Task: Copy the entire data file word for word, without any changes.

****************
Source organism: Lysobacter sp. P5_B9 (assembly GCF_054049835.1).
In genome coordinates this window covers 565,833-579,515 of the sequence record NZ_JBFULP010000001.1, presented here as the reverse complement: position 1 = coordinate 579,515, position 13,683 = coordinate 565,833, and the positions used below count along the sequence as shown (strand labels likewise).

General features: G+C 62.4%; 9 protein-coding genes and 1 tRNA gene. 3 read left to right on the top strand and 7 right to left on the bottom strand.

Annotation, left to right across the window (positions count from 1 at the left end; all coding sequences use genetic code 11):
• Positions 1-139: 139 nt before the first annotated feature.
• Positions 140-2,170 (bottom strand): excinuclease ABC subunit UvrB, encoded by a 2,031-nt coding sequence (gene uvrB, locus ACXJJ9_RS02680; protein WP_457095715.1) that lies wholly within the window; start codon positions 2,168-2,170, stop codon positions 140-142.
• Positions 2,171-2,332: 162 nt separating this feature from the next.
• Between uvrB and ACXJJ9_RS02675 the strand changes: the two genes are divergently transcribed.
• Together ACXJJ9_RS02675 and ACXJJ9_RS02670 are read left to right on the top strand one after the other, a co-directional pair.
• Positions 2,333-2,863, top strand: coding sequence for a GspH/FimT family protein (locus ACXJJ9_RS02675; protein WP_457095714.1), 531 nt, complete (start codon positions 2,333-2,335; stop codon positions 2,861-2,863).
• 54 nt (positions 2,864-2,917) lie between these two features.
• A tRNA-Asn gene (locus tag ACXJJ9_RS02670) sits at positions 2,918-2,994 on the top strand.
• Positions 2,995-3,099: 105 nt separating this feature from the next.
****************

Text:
Source organism: Lysobacter sp. P5_B9 (assembly GCF_054049835.1).
In genome coordinates this window covers 565,833-579,515 of the sequence record NZ_JBFULP010000001.1, presented here as the reverse complement: position 1 = coordinate 579,515, position 13,683 = coordinate 565,833, and the positions used below count along the sequence as shown (strand labels likewise).

General features: G+C 62.4%; 9 protein-coding genes and 1 tRNA gene. 3 read left to right on the top strand and 7 right to left on the bottom strand.

Annotation, left to right across the window (positions count from 1 at the left end; all coding sequences use genetic code 11):
• Positions 1-139: 139 nt before the first annotated feature.
• Positions 140-2,170 (bottom strand): excinuclease ABC subunit UvrB, encoded by a 2,031-nt coding sequence (gene uvrB, locus ACXJJ9_RS02680; protein WP_457095715.1) that lies wholly within the window; start codon positions 2,168-2,170, stop codon positions 140-142.
• Positions 2,171-2,332: 162 nt separating this feature from the next.
• Between uvrB and ACXJJ9_RS02675 the strand changes: the two genes are divergently transcribed.
• Together ACXJJ9_RS02675 and ACXJJ9_RS02670 are read left to right on the top strand one after the other, a co-directional pair.
• Positions 2,333-2,863, top strand: coding sequence for a GspH/FimT family protein (locus ACXJJ9_RS02675; protein WP_457095714.1), 531 nt, complete (start codon positions 2,333-2,335; stop codon positions 2,861-2,863).
• 54 nt (positions 2,864-2,917) lie between these two features.
• A tRNA-Asn gene (locus tag ACXJJ9_RS02670) sits at positions 2,918-2,994 on the top strand.
• Positions 2,995-3,099: 105 nt separating this feature from the next.